hook with a top-spin or vice versa.
The Man says thete are twenty-six
Things to be remembered in Driving
from the Tee. One is Stance. I for
get the other twenty-five."
Then the Partner of his Joys and
Sorrows, with the account on the Deb
it Side, would shoot twenty Grains of
Aspirin into him and plant him in
Next morning at Breakfast he would
break it to her that the Brassie had de
veloped too much of a Whip and he
had decided to try a forty-inch Shaft.
They had Seasoned Hickory for
Breakfast, Bunkers for Luncheon and
the Fair Green for Dinner.
As a matter of course they had to
give up their comfortable Home among
the Friends who had got used to them
and move out to a strawboard Bunga
low so as to be near the Shambles.
Mrs. Pallzey wanted to do the White
Mountains, but Mr. Pallzey needed her.
He wanted her to be waiting on the
Veranda .at Dusk, so that he could tell
her all about it from the preliminary
Address to the final Foozle.
Sometimes he would come home en
veloped in a foglike Silence which
would last beyond early Candle Light
ing, when he would express the Opin
ion that the Administration at Wash
ington had proved a Failure.
Perhaps the very next Evening he
would lope all the way up the Graver
and breeze into her presence, smelling
like a warm gust of Air from Dundee.
He would ask her to throw an Amber
Light on the Big Hero. He would call
her "Kid" and ay that Vardon bad
THE TOMAHAWK, WHITE EASTH. MINN.
nothing on him. Her Man was the Gink
to show that Pill how to take a Joke.
Then she would know that he had
won a Box of Balls from Mrs. Talbot's
poor old crippled Father-In-Law.
She could read him like a Barometer.
If he and Mr. Hilgus, the Real Estate
Man, came home together fifteen feet
apart, stepping high and looking
straight ahead, she would know It had
been a Jolly Day on the Links.
By the second summer Mr. Pallzey
had worked up until he was allowed to
use a Shower Bath once hallowed by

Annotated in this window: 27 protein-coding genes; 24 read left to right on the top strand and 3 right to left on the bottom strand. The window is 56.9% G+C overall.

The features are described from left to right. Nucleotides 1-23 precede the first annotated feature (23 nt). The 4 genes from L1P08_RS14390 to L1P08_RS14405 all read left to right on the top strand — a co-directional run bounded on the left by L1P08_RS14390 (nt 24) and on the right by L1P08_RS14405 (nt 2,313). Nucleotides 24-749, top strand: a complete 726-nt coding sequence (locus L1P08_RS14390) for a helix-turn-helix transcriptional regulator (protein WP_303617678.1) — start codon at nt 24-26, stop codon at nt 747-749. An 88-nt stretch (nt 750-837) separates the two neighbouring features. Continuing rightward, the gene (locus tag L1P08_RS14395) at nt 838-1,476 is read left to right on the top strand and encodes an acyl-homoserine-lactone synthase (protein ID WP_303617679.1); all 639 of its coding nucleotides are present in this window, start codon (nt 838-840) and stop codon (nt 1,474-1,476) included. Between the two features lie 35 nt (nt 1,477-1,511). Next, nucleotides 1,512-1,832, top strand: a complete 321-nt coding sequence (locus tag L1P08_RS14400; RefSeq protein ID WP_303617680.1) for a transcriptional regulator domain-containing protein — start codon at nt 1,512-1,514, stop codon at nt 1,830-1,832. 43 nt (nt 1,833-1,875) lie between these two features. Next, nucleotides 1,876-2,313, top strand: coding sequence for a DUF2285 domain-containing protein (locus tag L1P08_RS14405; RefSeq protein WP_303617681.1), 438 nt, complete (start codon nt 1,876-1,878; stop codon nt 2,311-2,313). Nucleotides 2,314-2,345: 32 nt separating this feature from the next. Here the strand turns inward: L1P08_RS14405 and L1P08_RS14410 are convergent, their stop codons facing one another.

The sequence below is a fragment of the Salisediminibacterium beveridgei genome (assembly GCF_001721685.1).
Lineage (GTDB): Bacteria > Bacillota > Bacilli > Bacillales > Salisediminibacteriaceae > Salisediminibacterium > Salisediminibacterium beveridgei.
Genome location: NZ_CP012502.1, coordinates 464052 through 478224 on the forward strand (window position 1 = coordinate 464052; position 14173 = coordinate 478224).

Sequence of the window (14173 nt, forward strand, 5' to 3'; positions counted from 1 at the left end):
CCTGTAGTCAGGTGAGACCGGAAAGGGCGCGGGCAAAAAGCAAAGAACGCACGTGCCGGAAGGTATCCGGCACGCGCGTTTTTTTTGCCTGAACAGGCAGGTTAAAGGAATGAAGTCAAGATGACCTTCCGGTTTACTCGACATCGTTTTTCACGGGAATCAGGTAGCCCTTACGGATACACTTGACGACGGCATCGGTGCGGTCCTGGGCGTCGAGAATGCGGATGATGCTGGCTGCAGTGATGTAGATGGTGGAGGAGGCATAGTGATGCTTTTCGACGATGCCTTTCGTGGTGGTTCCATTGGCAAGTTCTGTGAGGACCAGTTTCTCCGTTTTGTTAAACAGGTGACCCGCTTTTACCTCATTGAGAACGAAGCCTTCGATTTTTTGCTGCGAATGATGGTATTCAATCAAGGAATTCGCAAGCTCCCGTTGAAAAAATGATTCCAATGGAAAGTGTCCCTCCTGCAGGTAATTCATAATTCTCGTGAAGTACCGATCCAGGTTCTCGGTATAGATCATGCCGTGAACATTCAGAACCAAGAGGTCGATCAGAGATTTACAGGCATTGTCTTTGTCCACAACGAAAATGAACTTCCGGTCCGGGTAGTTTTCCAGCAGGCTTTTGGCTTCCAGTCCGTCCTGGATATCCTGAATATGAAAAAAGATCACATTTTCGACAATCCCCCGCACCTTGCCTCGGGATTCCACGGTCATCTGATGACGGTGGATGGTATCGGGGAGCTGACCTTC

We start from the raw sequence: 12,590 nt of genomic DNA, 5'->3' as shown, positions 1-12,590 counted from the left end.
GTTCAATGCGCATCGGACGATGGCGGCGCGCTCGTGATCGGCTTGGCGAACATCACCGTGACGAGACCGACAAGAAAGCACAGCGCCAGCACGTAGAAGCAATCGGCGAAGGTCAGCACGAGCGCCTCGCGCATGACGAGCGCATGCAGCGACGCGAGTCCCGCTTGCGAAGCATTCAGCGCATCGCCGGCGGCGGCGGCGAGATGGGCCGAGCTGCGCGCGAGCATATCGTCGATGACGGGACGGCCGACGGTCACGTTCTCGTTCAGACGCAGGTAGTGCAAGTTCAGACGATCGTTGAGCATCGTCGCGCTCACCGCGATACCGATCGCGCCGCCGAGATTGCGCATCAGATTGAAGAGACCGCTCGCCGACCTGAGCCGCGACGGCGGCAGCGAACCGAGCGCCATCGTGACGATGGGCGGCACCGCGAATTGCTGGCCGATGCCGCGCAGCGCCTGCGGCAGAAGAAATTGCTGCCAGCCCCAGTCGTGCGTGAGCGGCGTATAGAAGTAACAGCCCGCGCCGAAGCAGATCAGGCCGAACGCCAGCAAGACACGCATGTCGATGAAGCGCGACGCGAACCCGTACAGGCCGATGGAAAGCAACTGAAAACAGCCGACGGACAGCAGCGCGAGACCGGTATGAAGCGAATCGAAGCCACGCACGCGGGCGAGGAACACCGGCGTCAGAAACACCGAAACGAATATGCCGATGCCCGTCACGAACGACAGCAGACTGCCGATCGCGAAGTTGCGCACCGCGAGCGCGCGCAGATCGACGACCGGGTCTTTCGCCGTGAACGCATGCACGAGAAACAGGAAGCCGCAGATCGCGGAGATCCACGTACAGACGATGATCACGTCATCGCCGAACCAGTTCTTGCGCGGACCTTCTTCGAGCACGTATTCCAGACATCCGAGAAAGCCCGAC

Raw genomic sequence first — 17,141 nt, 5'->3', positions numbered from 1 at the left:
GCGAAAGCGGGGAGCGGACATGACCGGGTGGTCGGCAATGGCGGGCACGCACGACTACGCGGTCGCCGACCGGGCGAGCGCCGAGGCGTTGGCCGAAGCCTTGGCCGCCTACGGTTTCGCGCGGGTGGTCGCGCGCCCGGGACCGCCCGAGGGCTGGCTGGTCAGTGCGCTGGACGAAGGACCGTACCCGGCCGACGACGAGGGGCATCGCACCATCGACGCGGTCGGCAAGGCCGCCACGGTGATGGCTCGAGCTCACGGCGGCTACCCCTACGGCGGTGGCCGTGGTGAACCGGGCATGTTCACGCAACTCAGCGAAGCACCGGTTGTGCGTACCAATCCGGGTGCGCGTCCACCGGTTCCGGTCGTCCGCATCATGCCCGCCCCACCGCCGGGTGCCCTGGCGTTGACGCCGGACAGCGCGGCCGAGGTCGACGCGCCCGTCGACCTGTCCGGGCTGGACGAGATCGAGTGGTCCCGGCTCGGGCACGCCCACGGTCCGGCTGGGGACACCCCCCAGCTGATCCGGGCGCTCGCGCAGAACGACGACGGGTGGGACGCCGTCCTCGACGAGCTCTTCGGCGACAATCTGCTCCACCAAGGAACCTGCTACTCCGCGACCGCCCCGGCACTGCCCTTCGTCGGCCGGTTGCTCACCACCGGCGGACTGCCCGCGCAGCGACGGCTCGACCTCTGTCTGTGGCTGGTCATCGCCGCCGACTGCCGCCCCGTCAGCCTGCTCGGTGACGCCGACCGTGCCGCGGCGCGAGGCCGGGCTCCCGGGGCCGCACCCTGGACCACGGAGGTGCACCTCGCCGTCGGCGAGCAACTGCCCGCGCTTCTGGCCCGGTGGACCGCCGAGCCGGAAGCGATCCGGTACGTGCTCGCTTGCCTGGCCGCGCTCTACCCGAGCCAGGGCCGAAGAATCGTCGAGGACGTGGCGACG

the presence of Jerome Travers.
He was not exactly a Duffer. He
was what you might call a sub-Duffer,
or Varnish, which means that the Com
mittee was ashamed to mark up the
THE CIOSED DOOR
By GEORGE ELMER COBB.
I had not a friend in the city. I had
not a dollar in my pocket. Everything
in the way of honest employment had
failed me. That is how I came to be
a burglar, or rather came near to be
ing one. Let not the superman de
spise me for this confession. My
theme will show how erratic Is the
whirligig of fate, how at the brink of
temptation and sordid crime an in
stinct of innate sympathy came to a
wayward, erring one and redeemed him
at the crisis of destiny.
It was by haphazard that I became
a visitor to a den where thieves and
cracksmen congregated in their idle
moments. It was through curiosity,
watchfulness and keeping my ears
open that I gathered up a knowledge
of the clever ways of the crook, that
I realized how easy it was to make
enough at one big haul to start life
anew in some remote community, for
get the incident and acquire a new
plane for honest existence. All this
was a fallacy, for my deviation from
the path of rectitude would have sure
ly held me in the toils that never let
free a criminal once started on the
downward path. In my case peculiar
circumstances operated to lead me